'Irish Times' view on environment: The war on plastics

Ireland has moved from laggard to European leader in recycling waste packaging over the past 20 years

Environmental campaigners hold a demonstration outside the Dáil.

 

It has been predicted there will be more plastic waste than fish in our oceans by 2050 – another indication of the scale of contamination it is wreaking.

Ireland has moved from laggard to European leader in recycling waste packaging over the past 20 years. Yet we continue to generate around three billion “single-use” plastic bottles every year, most of which used to be shipped to China. Millions of bottles still go to landfill or are incinerated instead of being recycled. Annual reports by the environmental group Coastwatch confirm the extent of the damage.

Single-use plastics take five seconds to produce, you use it for five minutes and it takes 500 years to break down again

A UN resolution agreed in Kenya last month states the world needs to move urgently to completely stop plastic waste from entering the oceans. The EU on Tuesday announced it is to wage war against plastics as part of its strategy to ensure every piece of packaging is reusable or recyclable by 2030. A greater sense of urgency was no doubt prompted by China’s decision to ban imports of foreign recyclable material, but the strategy is far-reaching.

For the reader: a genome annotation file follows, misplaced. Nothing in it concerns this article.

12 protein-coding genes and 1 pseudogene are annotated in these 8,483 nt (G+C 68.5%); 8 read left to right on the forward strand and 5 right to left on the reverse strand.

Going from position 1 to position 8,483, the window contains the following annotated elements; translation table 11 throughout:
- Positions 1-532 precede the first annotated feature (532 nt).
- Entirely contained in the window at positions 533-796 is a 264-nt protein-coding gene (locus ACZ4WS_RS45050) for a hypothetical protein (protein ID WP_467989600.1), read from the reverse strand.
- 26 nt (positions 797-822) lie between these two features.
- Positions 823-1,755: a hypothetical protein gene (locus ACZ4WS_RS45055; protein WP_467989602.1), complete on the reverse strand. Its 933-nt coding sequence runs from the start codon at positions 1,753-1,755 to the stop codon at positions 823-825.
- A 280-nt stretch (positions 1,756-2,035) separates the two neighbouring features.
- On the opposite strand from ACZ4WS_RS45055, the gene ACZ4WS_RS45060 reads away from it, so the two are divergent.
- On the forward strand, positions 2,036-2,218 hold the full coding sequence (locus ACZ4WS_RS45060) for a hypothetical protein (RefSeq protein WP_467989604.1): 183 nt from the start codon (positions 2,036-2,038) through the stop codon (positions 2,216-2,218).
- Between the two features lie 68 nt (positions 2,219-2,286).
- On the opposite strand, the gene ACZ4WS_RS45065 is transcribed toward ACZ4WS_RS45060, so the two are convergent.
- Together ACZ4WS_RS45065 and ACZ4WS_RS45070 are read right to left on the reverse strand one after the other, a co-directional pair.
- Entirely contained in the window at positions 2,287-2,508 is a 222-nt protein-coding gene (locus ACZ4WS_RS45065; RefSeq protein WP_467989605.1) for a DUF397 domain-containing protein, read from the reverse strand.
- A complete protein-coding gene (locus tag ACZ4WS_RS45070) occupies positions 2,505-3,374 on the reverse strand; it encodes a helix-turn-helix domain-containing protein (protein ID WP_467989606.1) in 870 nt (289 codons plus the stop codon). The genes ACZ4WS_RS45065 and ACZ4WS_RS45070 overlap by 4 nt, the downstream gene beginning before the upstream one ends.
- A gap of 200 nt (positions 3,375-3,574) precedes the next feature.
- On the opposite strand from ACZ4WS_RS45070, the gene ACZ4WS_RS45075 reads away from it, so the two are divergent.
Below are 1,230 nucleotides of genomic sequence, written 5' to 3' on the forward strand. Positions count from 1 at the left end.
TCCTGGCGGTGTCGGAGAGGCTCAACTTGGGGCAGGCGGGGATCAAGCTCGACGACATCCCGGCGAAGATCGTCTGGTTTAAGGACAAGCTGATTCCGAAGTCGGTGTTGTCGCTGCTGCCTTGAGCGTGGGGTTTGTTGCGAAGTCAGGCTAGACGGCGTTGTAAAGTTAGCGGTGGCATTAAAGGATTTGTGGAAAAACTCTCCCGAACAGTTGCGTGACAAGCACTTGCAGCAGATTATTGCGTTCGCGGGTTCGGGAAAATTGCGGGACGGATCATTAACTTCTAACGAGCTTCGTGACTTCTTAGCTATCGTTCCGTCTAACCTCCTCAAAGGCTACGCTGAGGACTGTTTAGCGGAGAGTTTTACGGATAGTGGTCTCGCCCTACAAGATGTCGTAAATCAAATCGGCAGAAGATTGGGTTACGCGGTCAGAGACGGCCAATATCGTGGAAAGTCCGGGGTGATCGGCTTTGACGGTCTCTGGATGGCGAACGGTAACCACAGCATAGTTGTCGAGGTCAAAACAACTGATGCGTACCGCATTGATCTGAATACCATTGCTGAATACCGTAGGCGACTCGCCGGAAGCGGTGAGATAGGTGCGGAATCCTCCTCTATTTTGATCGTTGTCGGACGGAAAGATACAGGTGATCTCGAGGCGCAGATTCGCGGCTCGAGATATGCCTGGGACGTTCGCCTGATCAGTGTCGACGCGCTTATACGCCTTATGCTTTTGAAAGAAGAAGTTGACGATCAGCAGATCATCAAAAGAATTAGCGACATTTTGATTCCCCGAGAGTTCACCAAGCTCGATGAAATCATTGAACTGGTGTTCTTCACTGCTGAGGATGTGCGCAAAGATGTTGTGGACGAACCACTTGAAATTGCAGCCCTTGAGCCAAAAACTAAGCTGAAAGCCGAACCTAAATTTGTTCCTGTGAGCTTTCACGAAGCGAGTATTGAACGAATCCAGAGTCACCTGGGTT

It proposes taxes on polluting behaviour and moves to modernise plastics production. It will lead to a clampdown on “single-use plastics that take five seconds to produce, you use it for five minutes and it takes 500 years to break down again” – notably throw-away items such as drinking straws and bottles that do not degrade.

It has coincided with consideration by an Oireachtas committee of a waste reduction Bill, sponsored by the Green Party. It proposes a deposit refund scheme for drinks containers and a ban on single-use plastic materials and non-compostable coffee cups. Such actions have considerable merit, provided they can be made compatible with existing “producer responsibility” schemes operated by industry and retailers.

The supermarket group Iceland has announced it is to be the first major retailer in the UK and Ireland to commit to eliminating plastic packaging for all own-brand products by 2023. All told, it has been a good week on the plastics war front.

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